The President of the Nigeria Union of Teachers (NUT), Dr. Nasir Idris, recently recommended that the Federal and State governments should ensure that at least 15 per cent of their annual budget is allocated to the education sector. The NUT boss, who made the recommendation in Abuja during the 2019 Solemn Assembly of the union, decried the exorbitant fees charged by private schools in the country. He also stressed that the Federal Government must check and discourage the ugly trend.
While observing that UNESCO recommended 26 per cent of annual budget to be allocated to education, Idris urged the federal and state governments to ensure that the policy of giving the education sector a minimum of 15 per cent of the entire annual budget is sustained. No doubt, the call by Idris is quite appropriate. In fact, prominent Nigerians and stakeholders in the education sector have equally made case for enhanced funding of the sector. There is no way the country can have the anticipated technological and industrial development when the education sector is not funded adequately. This ugly trend must be reversed forthwith. It is worth pointing out that a country that neglects the education sector is indirectly mortgaging its future. Nigeria cannot see meaningful development when the education sector is poorly funded. Therefore, there is a correlation between poor funding of education and the underdevelopment that is evident in the country.
Unlike the Nigerian experience, where the government allocates between 5 and 7 per cent of the annual budget to education, most advanced countries, which have witnessed rapid socio-economic development, are known to have made huge budgetary allocation to the education sector. Canada, the United States and many countries in Europe and Asia allocate more funds to the education sector. These countries have made giant strides in science and technology.
This is why the NUT advocacy on this matter cannot come at a better time than now. In Nigeria, for example, the education sector remains one of the most beleaguered. The lack of attention to it by those in authority at the various levels of government is public knowledge. Frequent strikes in the universities can be traced to inadequate funding. The members of the Academic Staff Union of Universities (ASUU) recently suspended their three months’ industrial action after reaching some agreements with the government. The Colleges of Education Academic Staff Union (COEASU) just recently called off their own strike believing that government would honour its promises to it this time around. The polytechnics, secondary and primary schools have not fared any better, as the education sector is plagued by strikes due to government neglect over the years.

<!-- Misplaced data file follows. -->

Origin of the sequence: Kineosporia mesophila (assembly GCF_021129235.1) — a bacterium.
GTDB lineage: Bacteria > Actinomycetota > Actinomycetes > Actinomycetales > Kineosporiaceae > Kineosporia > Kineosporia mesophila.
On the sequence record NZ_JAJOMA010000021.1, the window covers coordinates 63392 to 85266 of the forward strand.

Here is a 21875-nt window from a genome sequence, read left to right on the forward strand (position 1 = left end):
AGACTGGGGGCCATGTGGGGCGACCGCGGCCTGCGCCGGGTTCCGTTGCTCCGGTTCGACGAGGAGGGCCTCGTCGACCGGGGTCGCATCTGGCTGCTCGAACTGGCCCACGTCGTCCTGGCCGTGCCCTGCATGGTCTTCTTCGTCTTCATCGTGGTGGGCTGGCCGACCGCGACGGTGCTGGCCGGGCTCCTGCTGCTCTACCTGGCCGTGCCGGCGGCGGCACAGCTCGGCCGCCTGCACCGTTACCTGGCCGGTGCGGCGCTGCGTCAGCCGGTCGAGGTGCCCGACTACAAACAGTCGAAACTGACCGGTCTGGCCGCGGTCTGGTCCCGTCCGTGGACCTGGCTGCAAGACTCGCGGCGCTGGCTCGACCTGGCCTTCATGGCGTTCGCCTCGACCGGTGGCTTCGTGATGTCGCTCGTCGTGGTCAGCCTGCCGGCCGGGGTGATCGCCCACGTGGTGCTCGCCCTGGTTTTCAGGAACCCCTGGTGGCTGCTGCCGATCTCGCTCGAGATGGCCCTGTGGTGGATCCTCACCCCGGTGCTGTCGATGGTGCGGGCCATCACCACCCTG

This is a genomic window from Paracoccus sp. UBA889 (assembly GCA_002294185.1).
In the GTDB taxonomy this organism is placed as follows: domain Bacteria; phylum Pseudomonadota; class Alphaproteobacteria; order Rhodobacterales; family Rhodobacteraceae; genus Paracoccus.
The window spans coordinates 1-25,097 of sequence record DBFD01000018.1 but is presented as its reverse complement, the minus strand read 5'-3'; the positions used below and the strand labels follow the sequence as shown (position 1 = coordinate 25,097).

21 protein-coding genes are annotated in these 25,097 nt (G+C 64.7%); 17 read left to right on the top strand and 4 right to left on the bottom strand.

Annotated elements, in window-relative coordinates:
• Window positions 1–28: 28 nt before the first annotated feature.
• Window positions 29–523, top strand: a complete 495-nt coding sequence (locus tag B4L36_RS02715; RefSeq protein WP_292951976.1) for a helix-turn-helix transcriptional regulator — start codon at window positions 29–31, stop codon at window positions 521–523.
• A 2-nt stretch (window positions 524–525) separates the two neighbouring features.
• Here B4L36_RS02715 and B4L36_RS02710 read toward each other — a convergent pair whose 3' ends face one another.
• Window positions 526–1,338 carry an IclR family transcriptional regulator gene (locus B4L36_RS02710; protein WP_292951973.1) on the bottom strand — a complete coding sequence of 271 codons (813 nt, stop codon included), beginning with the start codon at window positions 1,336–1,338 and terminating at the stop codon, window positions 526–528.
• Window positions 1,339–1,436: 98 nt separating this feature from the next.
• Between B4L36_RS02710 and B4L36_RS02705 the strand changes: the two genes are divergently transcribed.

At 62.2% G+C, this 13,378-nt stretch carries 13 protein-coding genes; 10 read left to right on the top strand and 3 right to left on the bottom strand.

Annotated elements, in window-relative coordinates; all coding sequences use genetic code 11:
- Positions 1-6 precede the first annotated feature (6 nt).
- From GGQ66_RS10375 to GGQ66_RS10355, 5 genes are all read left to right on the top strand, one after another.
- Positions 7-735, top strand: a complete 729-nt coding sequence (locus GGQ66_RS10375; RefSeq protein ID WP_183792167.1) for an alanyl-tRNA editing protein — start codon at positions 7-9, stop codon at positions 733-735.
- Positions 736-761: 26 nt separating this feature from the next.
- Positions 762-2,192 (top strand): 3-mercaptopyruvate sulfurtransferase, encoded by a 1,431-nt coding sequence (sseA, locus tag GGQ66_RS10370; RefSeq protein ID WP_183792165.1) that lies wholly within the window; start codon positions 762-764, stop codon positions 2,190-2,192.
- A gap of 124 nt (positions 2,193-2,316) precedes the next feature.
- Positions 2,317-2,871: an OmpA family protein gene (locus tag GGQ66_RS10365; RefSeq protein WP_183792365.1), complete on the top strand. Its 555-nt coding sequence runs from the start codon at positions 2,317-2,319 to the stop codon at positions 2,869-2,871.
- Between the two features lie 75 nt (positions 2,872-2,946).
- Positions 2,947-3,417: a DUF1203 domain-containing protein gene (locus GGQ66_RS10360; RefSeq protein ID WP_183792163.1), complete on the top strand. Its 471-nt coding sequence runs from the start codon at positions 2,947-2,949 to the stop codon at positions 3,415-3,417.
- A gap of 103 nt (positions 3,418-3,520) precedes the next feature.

Any country desirous of rapid socio-economic development must prioritise education. Beyond the 15 per cent of budgetary allocation suggested by the NUT helmsman, the government can even raise it to 20 per cent. Former Deputy Governor of the Central Bank of Nigeria (CBN) and presidential candidate of the Young Peoples’ Party (YPP), Professor Kingsley Moghalu, has promised to spend 20 per cent of the national budget on education at inception and to incrementally jerk it up to 30 per cent by the end of his first term in office, if elected.
This is the kind of bold approach that is required by all persons in power, if the rot in the education sector is to be reversed. This proposal is probably in line with the often-quoted UNESCO recommendation that countries spend at least 26 per cent of their budgets on education annually, if the much-needed development is to be achieved and sustained. Even if the said recommendation may be no more than the proposal of a study group of the world body, it has continued to serve as a useful guide for countries who seek rapid socio-economic development.
This is the direction we need to go as a country which we have unfortunately neglected to do. Today, Nigeria is host to over 13 million out-of-school children which is among the highest in the world. This is, by all accounts, a damning statistics. Every stakeholder, including governments at all levels, must begin to deliberately work to reverse this unenviable position the country has found itself in the shortest possible time. A good starting point would be for government to enhance the budgetary allocation to education.